Dawson the ENGINEER of DNA & Penicillin

Dr (Martin) Henry Dawson did not discover DNA or Penicillin but he was the very first to develop their tremendous potential --- thus the very first to put DNA to work in the test tube & penicillin to work in the bloodstream of a human patient.

Perhaps better then to regard Dawson as penicillin & DNA's preeminent can-do engineer, rather than just one of their many ivory tower scientists.....

Friday, December 11, 2015

ATP, DNA and PEN : Meyer & Dawson

Ernst Chain is generally considered to be very lucky to have received a Nobel prize.

And he knew it --- at the end of his life he ruefully reflected on the difference between being lucky enough to receive a Nobel prize and on being a true genius.

Ernst Chain : "True genius consists of being lucky --- TWICE"

Remember that when you ask yourself how it was that a dying doctor and a chemist who could barely be understood in English, working in a small lab between 1940-1944, could do so much to improve our whole world with their pioneering efforts with the penicillin molecule.

Experience with supervisors, not fungi, united Meyer & Dawson

On January 1st 1863, legend says that Lincoln freed all the slaves.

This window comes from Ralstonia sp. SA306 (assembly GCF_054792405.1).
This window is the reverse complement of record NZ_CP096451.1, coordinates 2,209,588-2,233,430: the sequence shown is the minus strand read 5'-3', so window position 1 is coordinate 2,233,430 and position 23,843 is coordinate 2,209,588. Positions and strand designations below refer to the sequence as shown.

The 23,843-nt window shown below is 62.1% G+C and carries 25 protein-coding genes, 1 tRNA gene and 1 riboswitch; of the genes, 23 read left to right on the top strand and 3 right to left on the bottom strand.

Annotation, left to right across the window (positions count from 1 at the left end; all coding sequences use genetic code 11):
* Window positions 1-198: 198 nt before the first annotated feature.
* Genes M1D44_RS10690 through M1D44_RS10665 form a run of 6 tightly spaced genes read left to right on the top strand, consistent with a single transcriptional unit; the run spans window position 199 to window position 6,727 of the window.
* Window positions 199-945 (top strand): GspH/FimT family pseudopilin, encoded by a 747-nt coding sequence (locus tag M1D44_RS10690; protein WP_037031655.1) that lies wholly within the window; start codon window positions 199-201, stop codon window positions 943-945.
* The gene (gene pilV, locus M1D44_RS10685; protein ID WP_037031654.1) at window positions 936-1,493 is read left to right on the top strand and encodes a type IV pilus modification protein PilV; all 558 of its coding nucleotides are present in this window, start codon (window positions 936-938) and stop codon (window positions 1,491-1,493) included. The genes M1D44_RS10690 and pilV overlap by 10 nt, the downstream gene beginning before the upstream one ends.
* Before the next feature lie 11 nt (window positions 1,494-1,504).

All but in the science departments of universities.

There graduate students still slave to accidentally discover unexpectedly important things ---- which their supervisors and their pets often take up as their own.

In 1928 Henry Dawson experienced a variant of this.

Tuesday, December 8, 2015

wartime Penicillin : patent or parable ?

Dr Henry Dawson deliberately and uncharacteristically 'reached' well beyond his professional grasp, when during the worst weeks of WWII he resolved to employ the discounted penicillium slime to save the lives of the equally discounted SBE patients.

His direct actions over the next five years of the war saved a mere handful of lives --- and cost him his life.

But Dawson clearly hoped all along that his highly quixotic actions would be only be understandable to puzzled observers, if seen as a sort of Parable-In-Action.

Saturday, December 5, 2015

Symbolic manhattan project's "Parable of Penicillin"

There can be absolutely no doubt about the 'concreteness' of the the atomic Manhattan Project.

Indeed one can argue the specific 1940s term "Manhattan Project" has today morphed into a general shorthand for any sort of immense national effort devoted to one specific end.